The realities of old age and medical costsSubmitted by KWB Wealth Managers on November 15th, 2019
“Your father and I have worked too hard to save up this nest egg. I hope we don’t have to spend it all on healthcare expenses in our old age.”
Those were the words from my Mother in the early 1990's when my parents began thinking about how to plan and pay for healthcare expenses in their old age. One way to protect your nest egg is through the purchase of a long-term care insurance policy (LTC.) We all know the statistics of getting older and healthcare expenses. About seven in 10 Americans (69%) turning 65 will need, at some point, a form of long-term-care service. That might be in a home, in their community, or in a facility. * And while one-third of 65-year old's may never need long-term care, 20% will need it longer than five years. A long-term care policy is designed to pay for the medical expenses Medicare doesn't pay for.
Your alternative is to roll the dice. You could choose not to have long-term care protection and hope either your nest egg can handle old-age medical costs, the kids will take care of you, or you will die before you get sick. God forbid you (or your spouse) are diagnosed with Alzheimer’s, or something similar, which would bankrupt any middle-class American family.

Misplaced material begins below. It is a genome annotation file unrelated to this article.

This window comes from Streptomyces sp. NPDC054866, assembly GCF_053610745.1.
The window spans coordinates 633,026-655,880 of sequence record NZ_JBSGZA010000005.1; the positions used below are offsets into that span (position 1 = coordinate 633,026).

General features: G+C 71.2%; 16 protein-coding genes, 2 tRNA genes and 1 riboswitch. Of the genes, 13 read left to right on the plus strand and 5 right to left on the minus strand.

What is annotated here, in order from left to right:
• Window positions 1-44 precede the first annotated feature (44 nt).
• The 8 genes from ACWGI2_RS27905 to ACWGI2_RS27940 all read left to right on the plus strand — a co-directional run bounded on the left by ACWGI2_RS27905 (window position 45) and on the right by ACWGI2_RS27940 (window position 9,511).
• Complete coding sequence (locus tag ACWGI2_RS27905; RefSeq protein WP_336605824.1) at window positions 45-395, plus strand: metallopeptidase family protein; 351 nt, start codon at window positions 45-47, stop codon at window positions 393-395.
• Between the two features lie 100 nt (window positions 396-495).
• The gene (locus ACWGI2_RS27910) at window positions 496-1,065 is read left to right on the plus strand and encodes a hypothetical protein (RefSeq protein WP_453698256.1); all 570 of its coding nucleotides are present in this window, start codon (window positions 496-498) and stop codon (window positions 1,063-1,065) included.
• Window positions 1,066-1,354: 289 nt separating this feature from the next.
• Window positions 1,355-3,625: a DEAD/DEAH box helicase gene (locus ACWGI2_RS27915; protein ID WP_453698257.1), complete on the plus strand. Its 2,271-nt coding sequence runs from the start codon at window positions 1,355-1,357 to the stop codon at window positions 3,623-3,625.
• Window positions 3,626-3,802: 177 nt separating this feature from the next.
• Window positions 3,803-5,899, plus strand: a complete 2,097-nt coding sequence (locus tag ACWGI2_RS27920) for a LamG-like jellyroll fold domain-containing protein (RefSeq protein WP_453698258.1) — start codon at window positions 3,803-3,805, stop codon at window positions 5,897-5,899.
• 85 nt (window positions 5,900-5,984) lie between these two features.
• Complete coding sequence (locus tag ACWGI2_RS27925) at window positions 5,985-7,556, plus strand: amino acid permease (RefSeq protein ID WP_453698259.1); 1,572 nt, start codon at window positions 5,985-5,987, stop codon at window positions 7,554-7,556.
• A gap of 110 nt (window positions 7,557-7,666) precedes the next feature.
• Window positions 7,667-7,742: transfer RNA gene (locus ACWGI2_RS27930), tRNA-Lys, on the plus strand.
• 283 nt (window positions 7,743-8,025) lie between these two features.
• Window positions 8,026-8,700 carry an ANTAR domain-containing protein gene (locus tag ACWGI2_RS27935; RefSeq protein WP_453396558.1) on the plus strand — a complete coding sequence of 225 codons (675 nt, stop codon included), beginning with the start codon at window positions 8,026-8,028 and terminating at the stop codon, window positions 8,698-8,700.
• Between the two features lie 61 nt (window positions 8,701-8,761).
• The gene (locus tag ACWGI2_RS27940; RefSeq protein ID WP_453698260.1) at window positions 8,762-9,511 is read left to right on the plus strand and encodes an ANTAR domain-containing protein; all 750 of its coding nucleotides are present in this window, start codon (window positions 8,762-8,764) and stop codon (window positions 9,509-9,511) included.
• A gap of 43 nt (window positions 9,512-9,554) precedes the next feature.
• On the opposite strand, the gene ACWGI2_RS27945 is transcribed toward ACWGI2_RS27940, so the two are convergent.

So, my parents bit the bullet, reduced their living expenses, and began to pay monthly on two, long-term care insurance policies. Fortunately, 10 years later when my Father was diagnosed with Parkinson's disease, and toward the end of his life when care in his community facility exceeded $6,000 a month, the combination of his social security and LTC benefits covered the cost. Saving the family nest egg was achieved in his lifetime. As I write this story, my Mother is going on three years in an assisted-living facility in Texas at a monthly cost of $5,000. So far, the LTC benefits and her social security are covering her care. Will she achieve their goal of saving the family nest egg? Only time will tell.
An excellent website to check-out and begin planning for old-age medical costs is sponsored by Genworth Financial. I researched the average cost of an assisted living facility in Pasadena, California and found it to be $4,500 a month. A private room in a nursing home came to be $9,125 a month.
The long-term care policy industry has changed dramatically over the past 25 years. It’s not the solution for every family or situation but planning for healthcare expenses in retirement should be part of any financial plan.
- Robert Bullock*according to the Administration for Community Living, part of the Department of Health and Human Services This material contains only general descriptions and is not a solicitation to sell any insurance product or security, nor is it intended as any financial or tax advice. For information about specific insurance needs or situations, contact your insurance agent. This article is intended to assist in educating you about insurance generally and not to provide personal service.